Mark Teixeira is intentionally walked, bringing up arguably the game’s best hitter, Alex Rodriguez, to the plate. A-Rod isn’t hitting well of late, as his statistics indicate, and he’s facing Francisco Rodriguez, one of the best closers in the MLB and a guy whom he never has success against. He works it to a 3-1 count. Fastball low down the middle. And I’ll let Michael Kay on YES and Cary Cohen of SNY take it from there.

“And the 3-1…

Popped up… Castillo…”

“Popped up! Castillo settling under it! Now backpeddling!”

“He DROPPED THE BALL! HERE COMES JETER! TEIXEIRA COMES IN!”

“DROPPED THE BALL! HE DROPPED THE BALL! HERE COMES TEIXEIRA!”

“THE YANKEES WIN IT!”

“AND THE YANKEES WIN!”

The best part of this was definitely the calls. Michael Kay was absolutely friggin ecstatic. He was juuuuumpy. He kept shouting and yelling.

In the SNY booth, there was this thick, stunned feeling that was shared mutually by Gary, Keith and Ron. You can just hear the absolute disbelief in Gary Cohen’s voice when he cried out “The Yankees win it!”

 

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You know, when you hit a pop up and the opposition’s settling under it, you always hopelessly think to yourself “Drop it! Drop it! Drop it!”. But you never actually think it’s going to happen.

I know this is controversial, but I knew the Mets were some way, somehow going to blow this game. They seem to find ways to lose. You never really know how they’re going to do it: maybe they’ll give up a home run to the backup infielder, or slip heading from second to third, or maybe just not slide into a base. Maybe they’ll lack hustle and determination. And you certainly saw that in that final play.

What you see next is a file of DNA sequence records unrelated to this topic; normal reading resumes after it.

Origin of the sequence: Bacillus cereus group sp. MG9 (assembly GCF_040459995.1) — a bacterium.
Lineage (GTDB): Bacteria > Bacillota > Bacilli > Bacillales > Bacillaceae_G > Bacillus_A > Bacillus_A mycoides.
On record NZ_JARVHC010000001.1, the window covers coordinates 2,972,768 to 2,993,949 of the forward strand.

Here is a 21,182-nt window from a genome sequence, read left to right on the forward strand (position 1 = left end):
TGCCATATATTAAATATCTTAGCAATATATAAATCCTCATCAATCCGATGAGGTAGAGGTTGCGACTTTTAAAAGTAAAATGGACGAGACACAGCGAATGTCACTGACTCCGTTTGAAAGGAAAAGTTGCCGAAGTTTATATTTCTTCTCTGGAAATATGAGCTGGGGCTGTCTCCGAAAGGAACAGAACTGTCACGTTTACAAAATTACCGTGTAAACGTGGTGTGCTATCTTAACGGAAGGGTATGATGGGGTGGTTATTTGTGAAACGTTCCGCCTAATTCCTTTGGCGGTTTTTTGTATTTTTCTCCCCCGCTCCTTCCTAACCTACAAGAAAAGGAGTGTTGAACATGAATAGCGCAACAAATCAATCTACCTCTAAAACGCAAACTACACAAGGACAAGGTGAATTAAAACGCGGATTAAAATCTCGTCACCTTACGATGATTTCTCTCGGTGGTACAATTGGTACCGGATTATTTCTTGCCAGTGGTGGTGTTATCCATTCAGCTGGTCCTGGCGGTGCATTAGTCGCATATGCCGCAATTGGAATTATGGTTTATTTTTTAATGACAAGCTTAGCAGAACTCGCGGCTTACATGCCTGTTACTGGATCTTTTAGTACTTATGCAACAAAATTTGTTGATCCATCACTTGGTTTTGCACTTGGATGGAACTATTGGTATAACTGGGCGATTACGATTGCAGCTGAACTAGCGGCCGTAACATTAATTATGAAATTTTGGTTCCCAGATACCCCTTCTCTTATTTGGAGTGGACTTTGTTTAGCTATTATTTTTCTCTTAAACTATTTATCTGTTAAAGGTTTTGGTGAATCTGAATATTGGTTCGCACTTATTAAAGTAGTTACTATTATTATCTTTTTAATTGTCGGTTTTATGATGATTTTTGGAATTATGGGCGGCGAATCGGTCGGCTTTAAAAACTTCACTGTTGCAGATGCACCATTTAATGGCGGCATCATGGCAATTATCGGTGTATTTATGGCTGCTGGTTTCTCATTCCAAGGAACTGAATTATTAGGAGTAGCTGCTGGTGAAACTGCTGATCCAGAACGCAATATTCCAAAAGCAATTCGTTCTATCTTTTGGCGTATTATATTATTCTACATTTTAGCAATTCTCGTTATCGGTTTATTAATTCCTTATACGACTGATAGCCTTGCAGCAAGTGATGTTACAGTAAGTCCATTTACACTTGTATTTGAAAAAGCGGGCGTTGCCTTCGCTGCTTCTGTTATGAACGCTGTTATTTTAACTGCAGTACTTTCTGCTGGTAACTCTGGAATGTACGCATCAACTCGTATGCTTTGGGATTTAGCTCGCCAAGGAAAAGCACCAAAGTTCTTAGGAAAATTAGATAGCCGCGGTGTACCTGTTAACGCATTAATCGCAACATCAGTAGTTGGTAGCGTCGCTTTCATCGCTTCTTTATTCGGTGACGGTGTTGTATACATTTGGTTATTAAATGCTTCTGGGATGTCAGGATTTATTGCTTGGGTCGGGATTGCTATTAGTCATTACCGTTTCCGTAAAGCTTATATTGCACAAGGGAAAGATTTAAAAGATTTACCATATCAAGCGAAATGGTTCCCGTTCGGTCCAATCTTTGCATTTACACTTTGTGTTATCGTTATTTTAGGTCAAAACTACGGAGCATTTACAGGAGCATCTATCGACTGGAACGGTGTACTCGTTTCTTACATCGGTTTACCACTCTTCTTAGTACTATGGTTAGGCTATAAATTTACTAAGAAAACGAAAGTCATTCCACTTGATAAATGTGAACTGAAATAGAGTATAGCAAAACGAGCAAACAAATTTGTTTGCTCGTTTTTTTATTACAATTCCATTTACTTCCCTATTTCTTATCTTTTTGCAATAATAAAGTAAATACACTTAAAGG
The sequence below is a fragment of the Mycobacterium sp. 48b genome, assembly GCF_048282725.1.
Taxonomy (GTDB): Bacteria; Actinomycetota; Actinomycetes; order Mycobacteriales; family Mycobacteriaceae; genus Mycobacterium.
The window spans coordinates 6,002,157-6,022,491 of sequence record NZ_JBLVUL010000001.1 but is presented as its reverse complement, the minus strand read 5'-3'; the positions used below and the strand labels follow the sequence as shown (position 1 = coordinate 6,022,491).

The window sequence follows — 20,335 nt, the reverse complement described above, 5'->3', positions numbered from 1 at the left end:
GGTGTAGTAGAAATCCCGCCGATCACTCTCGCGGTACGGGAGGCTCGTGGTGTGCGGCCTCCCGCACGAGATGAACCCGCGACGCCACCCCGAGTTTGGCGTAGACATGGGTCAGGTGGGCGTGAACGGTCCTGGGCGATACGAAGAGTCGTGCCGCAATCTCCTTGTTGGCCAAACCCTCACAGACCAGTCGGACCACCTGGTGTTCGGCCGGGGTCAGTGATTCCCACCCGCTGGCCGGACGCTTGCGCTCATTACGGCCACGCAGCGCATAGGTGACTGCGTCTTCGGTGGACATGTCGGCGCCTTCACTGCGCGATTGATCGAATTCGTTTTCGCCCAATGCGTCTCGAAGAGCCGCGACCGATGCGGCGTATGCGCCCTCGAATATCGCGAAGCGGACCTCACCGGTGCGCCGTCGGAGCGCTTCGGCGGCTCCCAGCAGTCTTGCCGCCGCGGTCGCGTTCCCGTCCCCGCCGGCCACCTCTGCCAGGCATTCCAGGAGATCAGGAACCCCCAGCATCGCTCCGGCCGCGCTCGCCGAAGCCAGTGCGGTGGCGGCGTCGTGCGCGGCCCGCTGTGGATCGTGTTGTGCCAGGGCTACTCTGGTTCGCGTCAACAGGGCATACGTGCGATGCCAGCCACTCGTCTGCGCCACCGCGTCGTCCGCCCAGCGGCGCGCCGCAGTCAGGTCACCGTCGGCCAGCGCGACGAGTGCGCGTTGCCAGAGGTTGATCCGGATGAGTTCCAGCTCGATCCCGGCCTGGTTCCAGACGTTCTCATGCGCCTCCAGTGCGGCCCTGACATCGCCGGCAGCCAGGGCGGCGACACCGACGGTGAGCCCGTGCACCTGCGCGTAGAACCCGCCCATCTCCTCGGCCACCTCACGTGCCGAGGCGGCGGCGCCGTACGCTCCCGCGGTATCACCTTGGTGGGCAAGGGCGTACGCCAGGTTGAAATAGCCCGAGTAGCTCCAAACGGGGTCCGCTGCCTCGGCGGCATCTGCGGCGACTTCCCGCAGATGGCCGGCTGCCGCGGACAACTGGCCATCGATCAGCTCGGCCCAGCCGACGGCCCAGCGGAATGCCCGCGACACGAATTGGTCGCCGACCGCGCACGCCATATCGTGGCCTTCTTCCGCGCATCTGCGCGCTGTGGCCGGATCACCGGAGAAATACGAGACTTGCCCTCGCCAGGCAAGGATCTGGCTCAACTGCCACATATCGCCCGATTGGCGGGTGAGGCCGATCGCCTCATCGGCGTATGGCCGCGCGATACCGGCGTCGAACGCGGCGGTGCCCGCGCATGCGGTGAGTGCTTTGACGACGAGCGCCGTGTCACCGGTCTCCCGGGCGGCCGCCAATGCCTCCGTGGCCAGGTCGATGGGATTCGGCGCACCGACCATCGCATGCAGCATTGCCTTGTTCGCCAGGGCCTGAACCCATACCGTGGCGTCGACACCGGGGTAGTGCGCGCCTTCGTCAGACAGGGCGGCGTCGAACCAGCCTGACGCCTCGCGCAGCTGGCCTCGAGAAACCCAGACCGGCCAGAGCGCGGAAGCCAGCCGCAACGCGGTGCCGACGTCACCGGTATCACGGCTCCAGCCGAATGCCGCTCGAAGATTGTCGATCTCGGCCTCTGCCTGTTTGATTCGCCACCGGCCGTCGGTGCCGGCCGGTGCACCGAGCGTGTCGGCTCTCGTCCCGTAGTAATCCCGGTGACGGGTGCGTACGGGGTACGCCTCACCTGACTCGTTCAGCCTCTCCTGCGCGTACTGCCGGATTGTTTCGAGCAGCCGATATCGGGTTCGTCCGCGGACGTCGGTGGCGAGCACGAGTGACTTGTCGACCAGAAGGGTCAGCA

I mean, that last play was so characteristic of the Mets: you can see Luis Castillo kind of peddling and peddling, and you can see him looking towards the dugout, ready to head home after a win, and he just closed his glove too early. He took the pop up for granted and simply forgot to actually stand there and catch the ball. And that’s the New York Mets for you. They don’t know how to perform fundamentally sound, they can’t play the game the way it needs to be played, and that’s why they’re 4 games out of first place in the NL East.

So now it’s time for me to do some rock hard analysis for today’s game. Are you ready?

First of all, bench Posada today. He’s holding us back: he’s not providing any astounding offensive production or defensive production, and he’s not calling good games. He’s struggling to throw out runners and he’s calling bad pitches and as a result, the Yankees’ pitchers are getting whooped. On the other hand, you have the rookie, Cervelli. Now Francisco’s not going to hit .300 or going to provide really any notable production at the dish. But Cervelli is at least going to call quality games, and throw out runners. Not only that, but he provides good energy and he’s going to get a knock from time to time.

Second of all, don’t be afraid to jump out at Fernando Nieve, the Mets’ starting pitcher today. He’s pitched two shutout innings this year after being claimed off waivers from the Astros by New York. As far as I know, he has pretty good stuff, but on first pitches in his career, the opposition is hitting .352. On a 1-0 count, opposing hitters hit .375. On a 0-1 count, they’re hitting .355. He throws pretty hard from what I know, and has decent breaking stuff, so if you get behind in the count to this guy, he has a chance of getting you down on strikes.

Finally, Andy Pettitte has to go deep. He absolutely has to. Our bullpen needs a good ol’ rest after the past few beatings it’s gotten.

Before I end this entry, I need y’all to tell me what subject my next entry should be on. Here are your choices.

  • The Best Relievers of 2009 In One Bullpen!
  • Minor Leaguers Who Could Get Called Up For the Yankees
  • The 5 Best Starters of 2009

Stay positive, Yankee fans.

-EJ the Kid From New York